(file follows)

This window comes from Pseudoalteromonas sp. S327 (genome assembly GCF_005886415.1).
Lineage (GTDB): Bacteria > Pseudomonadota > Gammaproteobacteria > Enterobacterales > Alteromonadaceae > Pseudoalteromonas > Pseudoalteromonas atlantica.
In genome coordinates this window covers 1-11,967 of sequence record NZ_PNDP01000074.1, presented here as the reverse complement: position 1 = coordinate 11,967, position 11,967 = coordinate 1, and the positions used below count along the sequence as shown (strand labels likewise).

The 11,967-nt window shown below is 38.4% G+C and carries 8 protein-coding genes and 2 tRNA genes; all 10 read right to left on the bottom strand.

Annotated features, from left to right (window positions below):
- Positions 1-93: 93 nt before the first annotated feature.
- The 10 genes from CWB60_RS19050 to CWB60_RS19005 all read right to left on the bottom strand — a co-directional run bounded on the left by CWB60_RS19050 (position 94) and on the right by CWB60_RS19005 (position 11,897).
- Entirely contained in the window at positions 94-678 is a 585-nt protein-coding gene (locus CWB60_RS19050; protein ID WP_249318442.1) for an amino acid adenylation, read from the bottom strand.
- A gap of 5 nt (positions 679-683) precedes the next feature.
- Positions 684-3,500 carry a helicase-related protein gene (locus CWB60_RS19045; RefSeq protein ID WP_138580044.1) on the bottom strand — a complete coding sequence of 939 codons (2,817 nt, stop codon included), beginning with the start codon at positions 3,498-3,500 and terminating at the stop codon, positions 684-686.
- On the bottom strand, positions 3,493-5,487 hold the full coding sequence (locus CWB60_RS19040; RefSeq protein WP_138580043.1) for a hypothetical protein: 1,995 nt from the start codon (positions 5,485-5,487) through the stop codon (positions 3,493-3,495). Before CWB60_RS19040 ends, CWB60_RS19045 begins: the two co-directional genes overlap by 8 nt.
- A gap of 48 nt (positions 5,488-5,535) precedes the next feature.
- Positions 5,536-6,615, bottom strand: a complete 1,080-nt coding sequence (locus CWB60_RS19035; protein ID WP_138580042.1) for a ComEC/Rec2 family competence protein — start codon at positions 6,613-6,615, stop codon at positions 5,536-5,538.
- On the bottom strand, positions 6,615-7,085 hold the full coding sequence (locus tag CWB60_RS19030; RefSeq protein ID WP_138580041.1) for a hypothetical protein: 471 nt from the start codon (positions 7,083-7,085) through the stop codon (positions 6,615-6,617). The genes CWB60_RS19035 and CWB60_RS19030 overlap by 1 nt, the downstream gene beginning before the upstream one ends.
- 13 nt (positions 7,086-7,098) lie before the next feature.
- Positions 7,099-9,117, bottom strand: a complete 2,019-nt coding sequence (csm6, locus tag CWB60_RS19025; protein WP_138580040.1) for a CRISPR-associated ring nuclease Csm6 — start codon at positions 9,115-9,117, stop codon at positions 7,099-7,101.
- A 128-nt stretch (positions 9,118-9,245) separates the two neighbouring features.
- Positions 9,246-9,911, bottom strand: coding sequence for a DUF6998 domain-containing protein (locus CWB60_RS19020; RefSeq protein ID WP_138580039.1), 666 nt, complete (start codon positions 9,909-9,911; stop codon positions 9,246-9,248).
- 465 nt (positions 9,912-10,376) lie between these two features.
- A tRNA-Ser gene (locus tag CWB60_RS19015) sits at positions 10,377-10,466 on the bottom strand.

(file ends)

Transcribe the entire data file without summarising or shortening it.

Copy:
This window comes from Pseudoalteromonas sp. S327 (genome assembly GCF_005886415.1).
Lineage (GTDB): Bacteria > Pseudomonadota > Gammaproteobacteria > Enterobacterales > Alteromonadaceae > Pseudoalteromonas > Pseudoalteromonas atlantica.
In genome coordinates this window covers 1-11,967 of sequence record NZ_PNDP01000074.1, presented here as the reverse complement: position 1 = coordinate 11,967, position 11,967 = coordinate 1, and the positions used below count along the sequence as shown (strand labels likewise).

The 11,967-nt window shown below is 38.4% G+C and carries 8 protein-coding genes and 2 tRNA genes; all 10 read right to left on the bottom strand.

Annotated features, from left to right (window positions below):
- Positions 1-93: 93 nt before the first annotated feature.
- The 10 genes from CWB60_RS19050 to CWB60_RS19005 all read right to left on the bottom strand — a co-directional run bounded on the left by CWB60_RS19050 (position 94) and on the right by CWB60_RS19005 (position 11,897).
- Entirely contained in the window at positions 94-678 is a 585-nt protein-coding gene (locus CWB60_RS19050; protein ID WP_249318442.1) for an amino acid adenylation, read from the bottom strand.
- A gap of 5 nt (positions 679-683) precedes the next feature.
- Positions 684-3,500 carry a helicase-related protein gene (locus CWB60_RS19045; RefSeq protein ID WP_138580044.1) on the bottom strand — a complete coding sequence of 939 codons (2,817 nt, stop codon included), beginning with the start codon at positions 3,498-3,500 and terminating at the stop codon, positions 684-686.
- On the bottom strand, positions 3,493-5,487 hold the full coding sequence (locus CWB60_RS19040; RefSeq protein WP_138580043.1) for a hypothetical protein: 1,995 nt from the start codon (positions 5,485-5,487) through the stop codon (positions 3,493-3,495). Before CWB60_RS19040 ends, CWB60_RS19045 begins: the two co-directional genes overlap by 8 nt.
- A gap of 48 nt (positions 5,488-5,535) precedes the next feature.
- Positions 5,536-6,615, bottom strand: a complete 1,080-nt coding sequence (locus CWB60_RS19035; protein ID WP_138580042.1) for a ComEC/Rec2 family competence protein — start codon at positions 6,613-6,615, stop codon at positions 5,536-5,538.
- On the bottom strand, positions 6,615-7,085 hold the full coding sequence (locus tag CWB60_RS19030; RefSeq protein ID WP_138580041.1) for a hypothetical protein: 471 nt from the start codon (positions 7,083-7,085) through the stop codon (positions 6,615-6,617). The genes CWB60_RS19035 and CWB60_RS19030 overlap by 1 nt, the downstream gene beginning before the upstream one ends.
- 13 nt (positions 7,086-7,098) lie before the next feature.
- Positions 7,099-9,117, bottom strand: a complete 2,019-nt coding sequence (csm6, locus tag CWB60_RS19025; protein WP_138580040.1) for a CRISPR-associated ring nuclease Csm6 — start codon at positions 9,115-9,117, stop codon at positions 7,099-7,101.
- A 128-nt stretch (positions 9,118-9,245) separates the two neighbouring features.
- Positions 9,246-9,911, bottom strand: coding sequence for a DUF6998 domain-containing protein (locus CWB60_RS19020; RefSeq protein ID WP_138580039.1), 666 nt, complete (start codon positions 9,909-9,911; stop codon positions 9,246-9,248).
- 465 nt (positions 9,912-10,376) lie between these two features.
- A tRNA-Ser gene (locus tag CWB60_RS19015) sits at positions 10,377-10,466 on the bottom strand.